RFM12B-S2 Wireless Transceiver - 915MHz

The RFM12B is a great inexpensive option for wireless communication; it's an ISM band FSK transceiver module implemented with a unique PLL. These modules operate in the 915MHZ band and fully comply with FCC and ETSI regulations.

This module has a wide voltage supply range of 2.2-3.8VDC. An SPI interface is used to send data and configure the RFM12 module. The configuration commands, described in the RF12 IC Datasheet linked below, can be used to set the data rate, frequency band, wake-up timer, transfer data, receive data from the 16-bit FIFO, and much more.

The module comes in a 14-pin SMD package, with pins spaced by 2mm. Check below for a breakout board.

  • Low-cost, high-performance
  • SPI compatible interface
  • High data rate (up to 115.2 kbps in digital mode)
  • Wakeup timer
  • 2.2V-3.8V power supply
  • Analog and digital RSSI outputs
  • Differential antenna input
  • Automatic antenna tuning
  • 16-bit RX data FIFO
  • PLL and zero IF technology
  • Fast PLL lock time
  • High resolution PLL with 2.5KHz step
  • Programmable TX frequency deviation (from 15 to 240 kHz)
  • Programmable receiver bandwidth (from 67 to 400 kHz)
  • Analog and digital signal strength indicator
  • Internal data filtering and clock recovery
  • Clock and reset signal output for external MCU use
  • 10MHz crystal for PLL timing
  • 15.9 x 16.1 mm (0.626 x 0.634 in)

RFM12B-S2 Wireless Transceiver - 915MHz Product Help and Resources

Core Skill: Soldering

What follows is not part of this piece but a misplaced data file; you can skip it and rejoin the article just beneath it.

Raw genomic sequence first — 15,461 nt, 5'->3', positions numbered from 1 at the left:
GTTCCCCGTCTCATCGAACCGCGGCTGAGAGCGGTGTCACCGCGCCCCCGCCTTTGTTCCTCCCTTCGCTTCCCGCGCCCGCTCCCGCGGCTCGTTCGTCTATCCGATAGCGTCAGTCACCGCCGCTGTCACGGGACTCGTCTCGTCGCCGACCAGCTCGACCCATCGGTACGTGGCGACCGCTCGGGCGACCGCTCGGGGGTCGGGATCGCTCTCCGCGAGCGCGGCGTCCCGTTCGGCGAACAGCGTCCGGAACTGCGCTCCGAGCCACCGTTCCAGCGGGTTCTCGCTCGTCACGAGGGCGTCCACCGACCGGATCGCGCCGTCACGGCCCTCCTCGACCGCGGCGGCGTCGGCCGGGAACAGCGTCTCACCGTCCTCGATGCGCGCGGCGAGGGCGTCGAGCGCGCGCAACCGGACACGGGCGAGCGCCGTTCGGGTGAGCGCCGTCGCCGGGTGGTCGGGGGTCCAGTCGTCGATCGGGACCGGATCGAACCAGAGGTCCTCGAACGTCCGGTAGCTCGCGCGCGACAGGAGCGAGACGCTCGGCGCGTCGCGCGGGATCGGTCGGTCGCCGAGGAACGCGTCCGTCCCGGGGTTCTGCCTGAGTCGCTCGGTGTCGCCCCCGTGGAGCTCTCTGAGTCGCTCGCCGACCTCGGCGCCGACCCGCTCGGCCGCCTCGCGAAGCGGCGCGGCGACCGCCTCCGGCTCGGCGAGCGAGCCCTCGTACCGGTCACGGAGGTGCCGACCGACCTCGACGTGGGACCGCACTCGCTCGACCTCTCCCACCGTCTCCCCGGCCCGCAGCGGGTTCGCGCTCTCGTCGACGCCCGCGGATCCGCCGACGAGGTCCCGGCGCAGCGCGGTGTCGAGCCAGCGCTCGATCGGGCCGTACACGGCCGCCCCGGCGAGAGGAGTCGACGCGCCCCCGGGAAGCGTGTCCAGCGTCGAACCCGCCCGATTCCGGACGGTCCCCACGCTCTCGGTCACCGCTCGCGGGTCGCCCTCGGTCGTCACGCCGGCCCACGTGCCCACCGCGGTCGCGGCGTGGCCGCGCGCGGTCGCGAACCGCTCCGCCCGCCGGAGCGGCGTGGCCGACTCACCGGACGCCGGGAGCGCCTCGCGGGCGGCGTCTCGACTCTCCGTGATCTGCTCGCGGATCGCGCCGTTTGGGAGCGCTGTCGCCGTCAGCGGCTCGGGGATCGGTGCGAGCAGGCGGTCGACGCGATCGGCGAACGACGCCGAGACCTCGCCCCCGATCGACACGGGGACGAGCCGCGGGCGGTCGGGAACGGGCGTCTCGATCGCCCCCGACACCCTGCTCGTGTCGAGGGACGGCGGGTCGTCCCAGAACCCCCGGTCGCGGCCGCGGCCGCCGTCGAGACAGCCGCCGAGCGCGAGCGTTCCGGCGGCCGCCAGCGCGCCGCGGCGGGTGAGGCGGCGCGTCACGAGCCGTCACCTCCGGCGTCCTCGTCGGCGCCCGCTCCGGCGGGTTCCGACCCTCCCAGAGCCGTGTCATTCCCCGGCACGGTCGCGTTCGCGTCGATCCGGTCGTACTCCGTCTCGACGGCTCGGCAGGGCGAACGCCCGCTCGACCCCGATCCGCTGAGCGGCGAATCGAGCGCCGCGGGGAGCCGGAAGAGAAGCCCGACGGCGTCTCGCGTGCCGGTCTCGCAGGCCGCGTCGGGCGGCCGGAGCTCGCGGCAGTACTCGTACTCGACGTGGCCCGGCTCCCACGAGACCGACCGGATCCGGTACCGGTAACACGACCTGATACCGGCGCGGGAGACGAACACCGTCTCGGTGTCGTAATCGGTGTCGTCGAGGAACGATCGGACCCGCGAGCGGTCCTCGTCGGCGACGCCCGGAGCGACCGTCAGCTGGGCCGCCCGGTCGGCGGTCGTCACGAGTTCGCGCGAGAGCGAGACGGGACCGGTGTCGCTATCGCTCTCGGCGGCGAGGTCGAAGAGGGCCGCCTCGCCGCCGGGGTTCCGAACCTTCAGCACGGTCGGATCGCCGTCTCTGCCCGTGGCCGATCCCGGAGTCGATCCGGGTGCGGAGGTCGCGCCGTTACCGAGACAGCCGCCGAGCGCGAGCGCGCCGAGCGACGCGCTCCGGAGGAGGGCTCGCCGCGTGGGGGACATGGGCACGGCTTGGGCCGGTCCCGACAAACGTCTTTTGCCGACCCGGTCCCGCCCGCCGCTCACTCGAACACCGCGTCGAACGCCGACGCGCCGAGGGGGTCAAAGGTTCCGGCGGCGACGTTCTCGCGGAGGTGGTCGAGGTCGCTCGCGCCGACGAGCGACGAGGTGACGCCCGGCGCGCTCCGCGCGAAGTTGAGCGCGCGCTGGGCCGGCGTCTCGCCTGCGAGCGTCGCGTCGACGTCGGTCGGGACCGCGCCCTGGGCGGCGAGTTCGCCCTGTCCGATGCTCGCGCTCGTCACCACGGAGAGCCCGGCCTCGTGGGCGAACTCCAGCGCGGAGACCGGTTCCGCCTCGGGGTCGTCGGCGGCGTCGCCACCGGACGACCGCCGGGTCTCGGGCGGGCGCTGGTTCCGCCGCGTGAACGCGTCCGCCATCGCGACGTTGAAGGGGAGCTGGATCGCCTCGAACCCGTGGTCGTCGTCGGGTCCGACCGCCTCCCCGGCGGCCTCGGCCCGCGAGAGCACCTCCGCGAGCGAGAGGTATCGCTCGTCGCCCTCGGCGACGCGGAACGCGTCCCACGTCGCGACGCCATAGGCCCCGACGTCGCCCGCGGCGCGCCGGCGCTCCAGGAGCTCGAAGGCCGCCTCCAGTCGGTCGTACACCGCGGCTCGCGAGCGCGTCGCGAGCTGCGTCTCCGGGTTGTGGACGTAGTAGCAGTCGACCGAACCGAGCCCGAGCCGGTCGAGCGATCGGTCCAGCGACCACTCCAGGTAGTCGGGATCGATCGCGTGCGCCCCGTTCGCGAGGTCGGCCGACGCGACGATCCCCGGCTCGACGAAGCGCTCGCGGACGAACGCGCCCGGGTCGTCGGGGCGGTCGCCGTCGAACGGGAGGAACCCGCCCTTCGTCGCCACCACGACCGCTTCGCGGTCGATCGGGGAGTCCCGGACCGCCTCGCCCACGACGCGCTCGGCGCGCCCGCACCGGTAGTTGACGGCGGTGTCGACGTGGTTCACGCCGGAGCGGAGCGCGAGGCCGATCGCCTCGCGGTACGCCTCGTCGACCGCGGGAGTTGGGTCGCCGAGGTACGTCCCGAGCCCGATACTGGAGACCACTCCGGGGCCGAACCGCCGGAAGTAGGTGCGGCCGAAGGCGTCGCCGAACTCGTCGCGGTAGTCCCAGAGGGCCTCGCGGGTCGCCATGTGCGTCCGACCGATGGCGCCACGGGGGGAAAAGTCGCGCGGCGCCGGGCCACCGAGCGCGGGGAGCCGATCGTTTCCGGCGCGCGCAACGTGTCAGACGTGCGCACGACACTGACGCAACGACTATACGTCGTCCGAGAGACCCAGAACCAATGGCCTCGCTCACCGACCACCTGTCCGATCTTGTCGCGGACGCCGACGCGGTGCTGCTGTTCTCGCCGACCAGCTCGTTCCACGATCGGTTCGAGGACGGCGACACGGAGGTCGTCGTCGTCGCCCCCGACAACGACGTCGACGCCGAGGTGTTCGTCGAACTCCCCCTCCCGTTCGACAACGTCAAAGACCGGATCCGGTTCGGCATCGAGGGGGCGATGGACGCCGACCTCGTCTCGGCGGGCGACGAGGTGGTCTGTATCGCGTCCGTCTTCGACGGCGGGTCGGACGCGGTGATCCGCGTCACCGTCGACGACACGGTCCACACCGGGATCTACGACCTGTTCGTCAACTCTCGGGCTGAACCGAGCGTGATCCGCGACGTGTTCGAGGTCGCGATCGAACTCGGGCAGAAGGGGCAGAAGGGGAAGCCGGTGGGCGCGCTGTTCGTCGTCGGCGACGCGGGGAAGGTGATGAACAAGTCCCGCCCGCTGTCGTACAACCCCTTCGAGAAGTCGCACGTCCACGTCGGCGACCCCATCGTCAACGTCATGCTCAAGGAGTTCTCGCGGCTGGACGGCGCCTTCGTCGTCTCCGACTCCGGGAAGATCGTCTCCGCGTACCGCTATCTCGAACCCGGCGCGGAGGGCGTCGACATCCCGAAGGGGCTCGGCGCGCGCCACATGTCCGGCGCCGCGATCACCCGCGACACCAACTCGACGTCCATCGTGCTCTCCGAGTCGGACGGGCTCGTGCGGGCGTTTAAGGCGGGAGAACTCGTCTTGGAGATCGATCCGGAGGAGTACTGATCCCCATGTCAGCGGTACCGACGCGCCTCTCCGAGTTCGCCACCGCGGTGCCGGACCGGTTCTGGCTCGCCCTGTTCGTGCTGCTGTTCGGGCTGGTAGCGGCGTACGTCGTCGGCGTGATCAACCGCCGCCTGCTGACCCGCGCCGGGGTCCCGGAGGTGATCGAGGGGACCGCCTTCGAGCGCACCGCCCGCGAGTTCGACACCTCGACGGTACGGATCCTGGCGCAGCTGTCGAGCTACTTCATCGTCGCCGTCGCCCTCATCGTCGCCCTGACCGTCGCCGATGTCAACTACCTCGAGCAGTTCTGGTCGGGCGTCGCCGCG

This skill defines how difficult the soldering is on a particular product. It might be a couple simple solder joints, or require special reflow tools.

3 Soldering

Skill Level: Competent - You will encounter surface mount components and basic SMD soldering techniques are required.
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Core Skill: Programming

If a board needs code or communicates somehow, you're going to need to know how to program or interface with it. The programming skill is all about communication and code.

3 Programming

Skill Level: Competent - The toolchain for programming is a bit more complex and will examples may not be explicitly provided for you. You will be required to have a fundamental knowledge of programming and be required to provide your own code. You may need to modify existing libraries or code to work with your specific hardware. Sensor and hardware interfaces will be SPI or I2C.
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Core Skill: Electrical Prototyping

If it requires power, you need to know how much, what all the pins do, and how to hook it up. You may need to reference datasheets, schematics, and know the ins and outs of electronics.

3 Electrical Prototyping

Skill Level: Competent - You will be required to reference a datasheet or schematic to know how to use a component. Your knowledge of a datasheet will only require basic features like power requirements, pinouts, or communications type. Also, you may need a power supply that?s greater than 12V or more than 1A worth of current.
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Looking for answers to technical questions?

We welcome your comments and suggestions below. However, if you are looking for solutions to technical questions please see our Technical Assistance page.

  • SammyJ / about 10 years ago / 2

    If anyone is interested, I posted this on the 433MHz RFM12B product page too, I got some breakout boards for these modules (the 433MHz ones in my case) from here:

    RFM12B Breakout Board solder yourself: http://modtronicsaustralia.com/shop/rfm12b-breakout-board-bare-pcb-rf-wireless-module/